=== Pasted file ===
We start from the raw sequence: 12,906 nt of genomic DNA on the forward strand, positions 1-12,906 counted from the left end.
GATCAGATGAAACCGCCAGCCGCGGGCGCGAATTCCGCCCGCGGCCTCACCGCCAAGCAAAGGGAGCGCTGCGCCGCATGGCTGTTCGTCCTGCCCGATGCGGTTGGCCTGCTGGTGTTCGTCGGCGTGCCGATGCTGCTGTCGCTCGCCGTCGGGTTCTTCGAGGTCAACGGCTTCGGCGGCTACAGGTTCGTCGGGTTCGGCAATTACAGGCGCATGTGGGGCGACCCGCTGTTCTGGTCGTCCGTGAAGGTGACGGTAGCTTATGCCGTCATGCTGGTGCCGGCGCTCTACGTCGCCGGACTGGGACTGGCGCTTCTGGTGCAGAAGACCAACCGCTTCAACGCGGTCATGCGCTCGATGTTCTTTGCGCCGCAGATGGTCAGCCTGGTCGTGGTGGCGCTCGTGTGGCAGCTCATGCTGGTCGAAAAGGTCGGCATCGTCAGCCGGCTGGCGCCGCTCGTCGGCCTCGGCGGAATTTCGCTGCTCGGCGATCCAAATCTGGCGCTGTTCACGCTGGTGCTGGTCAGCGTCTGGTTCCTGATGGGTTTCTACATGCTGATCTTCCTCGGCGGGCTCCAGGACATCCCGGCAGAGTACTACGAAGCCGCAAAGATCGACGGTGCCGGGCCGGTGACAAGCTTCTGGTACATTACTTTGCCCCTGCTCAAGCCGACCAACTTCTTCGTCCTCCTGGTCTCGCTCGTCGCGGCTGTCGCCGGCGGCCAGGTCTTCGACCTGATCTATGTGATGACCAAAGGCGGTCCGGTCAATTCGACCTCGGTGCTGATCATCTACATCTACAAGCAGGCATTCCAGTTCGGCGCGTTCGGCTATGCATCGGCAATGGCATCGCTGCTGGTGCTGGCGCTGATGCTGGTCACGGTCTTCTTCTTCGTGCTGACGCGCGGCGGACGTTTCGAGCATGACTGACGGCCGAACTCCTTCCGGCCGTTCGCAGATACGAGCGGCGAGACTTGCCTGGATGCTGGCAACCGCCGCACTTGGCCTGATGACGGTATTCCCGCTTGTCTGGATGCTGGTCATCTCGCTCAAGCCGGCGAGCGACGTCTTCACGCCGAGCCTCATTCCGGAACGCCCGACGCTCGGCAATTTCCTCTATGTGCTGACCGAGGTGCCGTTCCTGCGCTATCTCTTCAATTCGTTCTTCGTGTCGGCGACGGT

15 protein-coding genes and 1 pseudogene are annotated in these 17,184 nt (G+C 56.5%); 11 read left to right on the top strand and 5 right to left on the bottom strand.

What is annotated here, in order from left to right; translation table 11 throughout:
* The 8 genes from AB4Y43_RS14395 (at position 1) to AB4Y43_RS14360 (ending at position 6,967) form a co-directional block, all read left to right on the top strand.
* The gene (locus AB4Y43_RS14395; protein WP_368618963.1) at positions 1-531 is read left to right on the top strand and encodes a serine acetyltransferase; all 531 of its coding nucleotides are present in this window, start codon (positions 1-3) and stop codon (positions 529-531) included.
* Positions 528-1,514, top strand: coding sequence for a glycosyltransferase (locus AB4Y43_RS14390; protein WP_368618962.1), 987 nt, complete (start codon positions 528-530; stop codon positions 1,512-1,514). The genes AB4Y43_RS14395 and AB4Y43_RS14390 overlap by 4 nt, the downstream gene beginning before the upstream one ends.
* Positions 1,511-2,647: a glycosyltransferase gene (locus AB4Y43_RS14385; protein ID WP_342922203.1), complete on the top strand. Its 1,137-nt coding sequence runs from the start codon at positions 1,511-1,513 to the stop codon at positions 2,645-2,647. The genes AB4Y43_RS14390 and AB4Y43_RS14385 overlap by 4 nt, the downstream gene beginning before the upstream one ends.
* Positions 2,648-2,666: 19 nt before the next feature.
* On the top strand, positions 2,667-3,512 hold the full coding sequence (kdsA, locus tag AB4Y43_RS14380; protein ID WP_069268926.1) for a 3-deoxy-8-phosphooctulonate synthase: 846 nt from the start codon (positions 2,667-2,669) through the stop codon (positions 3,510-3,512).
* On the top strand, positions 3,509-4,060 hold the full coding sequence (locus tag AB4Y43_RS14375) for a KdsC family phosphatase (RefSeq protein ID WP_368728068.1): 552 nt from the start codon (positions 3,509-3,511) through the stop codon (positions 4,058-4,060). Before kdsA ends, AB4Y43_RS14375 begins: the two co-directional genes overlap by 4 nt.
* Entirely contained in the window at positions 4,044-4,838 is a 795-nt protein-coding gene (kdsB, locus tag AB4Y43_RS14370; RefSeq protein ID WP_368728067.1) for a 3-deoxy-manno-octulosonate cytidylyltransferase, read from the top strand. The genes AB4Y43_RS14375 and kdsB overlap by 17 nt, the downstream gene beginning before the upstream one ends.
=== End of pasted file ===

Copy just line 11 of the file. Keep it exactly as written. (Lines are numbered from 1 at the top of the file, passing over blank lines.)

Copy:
* On the top strand, positions 3,509-4,060 hold the full coding sequence (locus tag AB4Y43_RS14375) for a KdsC family phosphatase (RefSeq protein ID WP_368728068.1): 552 nt from the start codon (positions 3,509-3,511) through the stop codon (positions 4,058-4,060). Before kdsA ends, AB4Y43_RS14375 begins: the two co-directional genes overlap by 4 nt.